admired player with a presence is instinctive and austere
One of the greatest spectacles in the history of the film was given by Claude Laydu in the title role in Robert Bresson's Diary of UN Country Priest (Journal of a Country Priest, 1951 ). As a young priest, sick, unable to solve the problems of his little parish, and assaulted by doubt, Laydu, who died aged 84, took his own spirituality, the presence of intense and ascetic instinct is to run. His performance prompted Jean Tulard to write in his Dictionary of Film "no other actor deserves to go to heaven as much as Laydu."
This is all the more remarkable because Bresson said that "Art is the transformation. No person may get in the way "and called on his players 'models' which was formed to eliminate any trace of theatricality and speak in a monotone. Bresson chose 23 years old, among the many candidates, all Catholics.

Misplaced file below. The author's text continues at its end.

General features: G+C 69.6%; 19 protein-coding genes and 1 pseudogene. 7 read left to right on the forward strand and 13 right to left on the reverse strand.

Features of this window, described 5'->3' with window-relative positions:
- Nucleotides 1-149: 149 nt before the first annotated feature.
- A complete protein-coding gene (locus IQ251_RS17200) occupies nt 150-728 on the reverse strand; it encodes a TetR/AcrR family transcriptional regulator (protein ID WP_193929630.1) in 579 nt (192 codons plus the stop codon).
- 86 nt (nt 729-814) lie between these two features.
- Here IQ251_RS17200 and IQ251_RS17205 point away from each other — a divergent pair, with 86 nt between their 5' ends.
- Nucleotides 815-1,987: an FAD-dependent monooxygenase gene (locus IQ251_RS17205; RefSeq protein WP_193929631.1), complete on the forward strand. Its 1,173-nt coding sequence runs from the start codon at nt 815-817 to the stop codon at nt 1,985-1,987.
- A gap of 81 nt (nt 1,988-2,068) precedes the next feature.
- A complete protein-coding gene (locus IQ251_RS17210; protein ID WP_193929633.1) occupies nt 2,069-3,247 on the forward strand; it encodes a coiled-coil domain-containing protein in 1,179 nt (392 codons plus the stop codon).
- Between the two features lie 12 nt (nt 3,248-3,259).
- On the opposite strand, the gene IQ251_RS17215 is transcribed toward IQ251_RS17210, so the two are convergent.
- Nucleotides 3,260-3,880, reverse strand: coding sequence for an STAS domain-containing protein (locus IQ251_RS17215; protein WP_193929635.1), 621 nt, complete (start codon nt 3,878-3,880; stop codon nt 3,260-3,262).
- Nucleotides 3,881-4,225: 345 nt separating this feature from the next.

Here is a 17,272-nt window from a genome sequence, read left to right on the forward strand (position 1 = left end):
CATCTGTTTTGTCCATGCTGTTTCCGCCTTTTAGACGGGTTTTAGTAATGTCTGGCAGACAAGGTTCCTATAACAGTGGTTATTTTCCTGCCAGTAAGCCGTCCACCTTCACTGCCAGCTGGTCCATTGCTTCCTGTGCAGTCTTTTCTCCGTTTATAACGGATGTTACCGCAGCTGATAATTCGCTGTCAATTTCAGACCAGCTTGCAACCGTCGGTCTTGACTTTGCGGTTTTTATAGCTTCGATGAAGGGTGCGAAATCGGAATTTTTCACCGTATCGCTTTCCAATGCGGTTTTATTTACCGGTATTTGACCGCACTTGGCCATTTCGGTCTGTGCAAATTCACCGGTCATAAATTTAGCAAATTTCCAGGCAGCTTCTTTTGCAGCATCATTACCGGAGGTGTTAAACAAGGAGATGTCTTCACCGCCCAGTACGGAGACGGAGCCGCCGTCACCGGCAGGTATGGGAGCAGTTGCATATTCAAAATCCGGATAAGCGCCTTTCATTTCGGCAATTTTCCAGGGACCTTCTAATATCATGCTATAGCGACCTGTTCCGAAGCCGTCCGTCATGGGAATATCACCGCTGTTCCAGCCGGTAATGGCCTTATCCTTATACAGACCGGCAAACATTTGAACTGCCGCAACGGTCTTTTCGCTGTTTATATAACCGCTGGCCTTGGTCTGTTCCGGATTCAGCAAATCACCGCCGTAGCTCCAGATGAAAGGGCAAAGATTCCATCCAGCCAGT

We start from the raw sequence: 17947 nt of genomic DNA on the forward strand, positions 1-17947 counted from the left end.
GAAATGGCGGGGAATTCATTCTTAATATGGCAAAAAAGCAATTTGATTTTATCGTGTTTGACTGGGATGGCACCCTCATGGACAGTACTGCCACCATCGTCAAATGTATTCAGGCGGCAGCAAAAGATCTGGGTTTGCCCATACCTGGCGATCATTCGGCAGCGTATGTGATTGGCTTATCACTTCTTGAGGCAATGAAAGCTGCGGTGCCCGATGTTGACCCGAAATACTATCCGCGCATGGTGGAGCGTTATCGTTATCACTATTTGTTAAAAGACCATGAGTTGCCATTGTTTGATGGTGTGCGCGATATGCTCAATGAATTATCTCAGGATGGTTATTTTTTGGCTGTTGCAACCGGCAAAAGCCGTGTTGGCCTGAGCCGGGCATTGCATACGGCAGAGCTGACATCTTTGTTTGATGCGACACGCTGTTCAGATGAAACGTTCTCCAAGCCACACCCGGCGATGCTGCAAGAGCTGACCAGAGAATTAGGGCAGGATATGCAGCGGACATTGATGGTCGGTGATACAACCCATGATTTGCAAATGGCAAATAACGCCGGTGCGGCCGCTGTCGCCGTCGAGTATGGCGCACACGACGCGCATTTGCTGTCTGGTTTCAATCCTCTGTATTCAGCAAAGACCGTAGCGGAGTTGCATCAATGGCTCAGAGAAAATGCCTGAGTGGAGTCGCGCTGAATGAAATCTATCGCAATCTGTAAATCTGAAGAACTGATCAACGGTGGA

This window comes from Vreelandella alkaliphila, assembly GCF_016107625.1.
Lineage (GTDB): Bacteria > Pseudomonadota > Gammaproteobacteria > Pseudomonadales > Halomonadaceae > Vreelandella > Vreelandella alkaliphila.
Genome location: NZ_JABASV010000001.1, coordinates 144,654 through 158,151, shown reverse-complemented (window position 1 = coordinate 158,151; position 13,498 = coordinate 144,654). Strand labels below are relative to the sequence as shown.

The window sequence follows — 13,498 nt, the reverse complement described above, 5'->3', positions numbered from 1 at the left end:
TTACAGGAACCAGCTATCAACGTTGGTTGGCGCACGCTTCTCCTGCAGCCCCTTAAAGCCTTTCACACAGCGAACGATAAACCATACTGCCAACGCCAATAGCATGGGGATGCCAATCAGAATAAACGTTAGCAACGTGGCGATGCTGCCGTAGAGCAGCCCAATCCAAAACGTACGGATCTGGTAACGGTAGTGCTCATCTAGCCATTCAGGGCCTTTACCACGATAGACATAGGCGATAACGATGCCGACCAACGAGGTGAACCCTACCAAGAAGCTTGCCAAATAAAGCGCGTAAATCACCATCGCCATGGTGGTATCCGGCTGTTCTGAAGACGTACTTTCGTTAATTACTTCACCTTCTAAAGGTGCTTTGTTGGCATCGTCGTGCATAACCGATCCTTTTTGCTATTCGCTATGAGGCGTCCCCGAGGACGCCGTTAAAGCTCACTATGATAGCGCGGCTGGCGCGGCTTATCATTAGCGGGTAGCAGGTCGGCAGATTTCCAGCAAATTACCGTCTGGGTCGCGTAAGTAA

Born in Brussels, Laydu went to Paris to study theater at the National Academy of Dramatic Art. He was a member of the company of Madeleine Renaud and Jean-Louis Barrault at the Marigny Theatre, where he auditioned for Bresson. For more than a year and Laydu Bresson met every Sunday to discuss the document. To get used to the holy life, Laydu spent some time in a monastery. Fasted a lot during the shooting, which helped to give the appearance of a man suffering both physically and spiritually.On the side, Laydu was launched against type as corrupt and effeminate Attila Valentinian Caesar (1954) and two musical fantasy biopics, like Franz Schubert, Symphony in d'Amore (1956), Carlo Goldoni that Italienisches Capriccio (1961). In the latter case, he played opposite his wife, Christine Balli, who bore him a son and a daughter.
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